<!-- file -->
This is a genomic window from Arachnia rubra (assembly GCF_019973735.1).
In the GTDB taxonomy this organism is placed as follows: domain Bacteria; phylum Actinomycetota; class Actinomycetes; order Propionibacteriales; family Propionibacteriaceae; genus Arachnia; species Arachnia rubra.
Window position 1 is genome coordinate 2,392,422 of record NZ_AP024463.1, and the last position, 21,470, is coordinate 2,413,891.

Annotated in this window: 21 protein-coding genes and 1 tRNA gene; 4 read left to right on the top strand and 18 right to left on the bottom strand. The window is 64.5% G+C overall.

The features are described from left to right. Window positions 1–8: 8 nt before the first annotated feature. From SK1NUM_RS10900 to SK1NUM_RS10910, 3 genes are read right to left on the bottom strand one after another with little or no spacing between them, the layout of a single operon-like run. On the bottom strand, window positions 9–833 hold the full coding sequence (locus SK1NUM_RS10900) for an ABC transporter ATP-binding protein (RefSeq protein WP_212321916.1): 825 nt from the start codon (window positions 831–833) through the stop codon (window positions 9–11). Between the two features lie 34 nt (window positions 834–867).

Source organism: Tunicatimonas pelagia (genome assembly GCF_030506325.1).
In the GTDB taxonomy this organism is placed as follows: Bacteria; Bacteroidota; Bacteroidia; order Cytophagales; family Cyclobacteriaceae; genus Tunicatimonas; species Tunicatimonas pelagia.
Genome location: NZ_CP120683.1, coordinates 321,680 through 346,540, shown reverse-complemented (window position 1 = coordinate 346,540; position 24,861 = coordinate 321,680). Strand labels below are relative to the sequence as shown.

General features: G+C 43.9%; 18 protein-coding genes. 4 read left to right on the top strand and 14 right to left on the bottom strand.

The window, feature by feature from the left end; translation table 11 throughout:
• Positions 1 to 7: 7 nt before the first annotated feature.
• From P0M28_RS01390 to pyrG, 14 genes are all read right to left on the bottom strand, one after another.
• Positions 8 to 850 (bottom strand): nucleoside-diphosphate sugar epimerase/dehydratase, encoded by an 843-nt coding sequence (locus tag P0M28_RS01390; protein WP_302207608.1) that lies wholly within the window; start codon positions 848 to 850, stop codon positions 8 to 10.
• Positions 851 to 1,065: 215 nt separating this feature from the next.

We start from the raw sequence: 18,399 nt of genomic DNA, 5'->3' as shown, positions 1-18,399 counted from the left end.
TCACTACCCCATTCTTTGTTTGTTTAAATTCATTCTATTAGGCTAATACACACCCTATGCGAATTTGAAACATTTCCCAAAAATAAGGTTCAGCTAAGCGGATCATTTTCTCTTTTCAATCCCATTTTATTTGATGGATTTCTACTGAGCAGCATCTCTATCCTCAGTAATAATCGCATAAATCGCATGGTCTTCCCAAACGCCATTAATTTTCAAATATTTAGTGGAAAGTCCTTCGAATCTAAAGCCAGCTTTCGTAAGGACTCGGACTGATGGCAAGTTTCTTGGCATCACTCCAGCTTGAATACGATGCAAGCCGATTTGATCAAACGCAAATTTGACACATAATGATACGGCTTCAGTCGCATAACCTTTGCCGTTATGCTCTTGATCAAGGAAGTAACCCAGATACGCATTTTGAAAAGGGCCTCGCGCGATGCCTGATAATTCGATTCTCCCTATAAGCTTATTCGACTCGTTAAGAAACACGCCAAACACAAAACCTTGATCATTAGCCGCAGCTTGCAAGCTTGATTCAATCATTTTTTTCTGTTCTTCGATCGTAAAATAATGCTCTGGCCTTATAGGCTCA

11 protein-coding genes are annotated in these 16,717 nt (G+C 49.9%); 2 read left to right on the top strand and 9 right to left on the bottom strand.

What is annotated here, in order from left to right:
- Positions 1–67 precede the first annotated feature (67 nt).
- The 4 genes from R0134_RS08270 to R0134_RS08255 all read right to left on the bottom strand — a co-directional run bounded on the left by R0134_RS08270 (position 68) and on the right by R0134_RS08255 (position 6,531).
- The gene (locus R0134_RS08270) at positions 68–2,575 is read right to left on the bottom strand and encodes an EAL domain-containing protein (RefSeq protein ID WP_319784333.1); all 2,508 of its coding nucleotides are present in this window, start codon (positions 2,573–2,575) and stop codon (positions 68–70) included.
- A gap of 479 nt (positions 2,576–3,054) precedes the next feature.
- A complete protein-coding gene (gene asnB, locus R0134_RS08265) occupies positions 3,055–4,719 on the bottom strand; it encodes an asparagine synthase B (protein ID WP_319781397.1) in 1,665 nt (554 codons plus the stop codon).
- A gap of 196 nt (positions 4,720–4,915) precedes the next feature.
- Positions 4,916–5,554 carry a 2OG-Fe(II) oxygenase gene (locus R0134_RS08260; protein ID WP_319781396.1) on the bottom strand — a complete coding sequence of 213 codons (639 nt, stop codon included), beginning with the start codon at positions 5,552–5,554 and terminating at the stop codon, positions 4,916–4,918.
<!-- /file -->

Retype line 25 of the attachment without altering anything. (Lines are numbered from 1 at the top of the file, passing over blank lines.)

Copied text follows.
- Positions 4,916–5,554 carry a 2OG-Fe(II) oxygenase gene (locus R0134_RS08260; protein ID WP_319781396.1) on the bottom strand — a complete coding sequence of 213 codons (639 nt, stop codon included), beginning with the start codon at positions 5,552–5,554 and terminating at the stop codon, positions 4,916–4,918.